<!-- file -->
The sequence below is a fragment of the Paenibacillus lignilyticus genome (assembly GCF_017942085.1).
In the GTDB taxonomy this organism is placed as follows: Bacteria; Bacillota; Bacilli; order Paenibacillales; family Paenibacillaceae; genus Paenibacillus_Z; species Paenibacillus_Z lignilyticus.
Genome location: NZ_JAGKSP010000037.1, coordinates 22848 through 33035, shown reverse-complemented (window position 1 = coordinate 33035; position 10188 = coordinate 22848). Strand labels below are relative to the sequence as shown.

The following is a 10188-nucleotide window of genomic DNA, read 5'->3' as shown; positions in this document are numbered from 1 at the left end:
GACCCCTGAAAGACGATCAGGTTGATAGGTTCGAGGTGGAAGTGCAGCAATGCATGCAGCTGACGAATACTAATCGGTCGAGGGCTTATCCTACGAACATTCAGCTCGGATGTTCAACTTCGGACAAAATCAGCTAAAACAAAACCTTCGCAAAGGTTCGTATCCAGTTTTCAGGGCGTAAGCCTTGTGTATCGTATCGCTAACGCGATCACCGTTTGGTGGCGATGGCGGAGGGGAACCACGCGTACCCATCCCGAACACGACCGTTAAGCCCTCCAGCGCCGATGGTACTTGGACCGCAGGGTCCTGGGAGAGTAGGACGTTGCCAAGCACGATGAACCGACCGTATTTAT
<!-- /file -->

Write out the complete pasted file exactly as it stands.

The sequence below is a fragment of the Paenibacillus lignilyticus genome (assembly GCF_017942085.1).
In the GTDB taxonomy this organism is placed as follows: Bacteria; Bacillota; Bacilli; order Paenibacillales; family Paenibacillaceae; genus Paenibacillus_Z; species Paenibacillus_Z lignilyticus.
Genome location: NZ_JAGKSP010000037.1, coordinates 22848 through 33035, shown reverse-complemented (window position 1 = coordinate 33035; position 10188 = coordinate 22848). Strand labels below are relative to the sequence as shown.

The following is a 10188-nucleotide window of genomic DNA, read 5'->3' as shown; positions in this document are numbered from 1 at the left end:
GACCCCTGAAAGACGATCAGGTTGATAGGTTCGAGGTGGAAGTGCAGCAATGCATGCAGCTGACGAATACTAATCGGTCGAGGGCTTATCCTACGAACATTCAGCTCGGATGTTCAACTTCGGACAAAATCAGCTAAAACAAAACCTTCGCAAAGGTTCGTATCCAGTTTTCAGGGCGTAAGCCTTGTGTATCGTATCGCTAACGCGATCACCGTTTGGTGGCGATGGCGGAGGGGAACCACGCGTACCCATCCCGAACACGACCGTTAAGCCCTCCAGCGCCGATGGTACTTGGACCGCAGGGTCCTGGGAGAGTAGGACGTTGCCAAGCACGATGAACCGACCGTATTTAT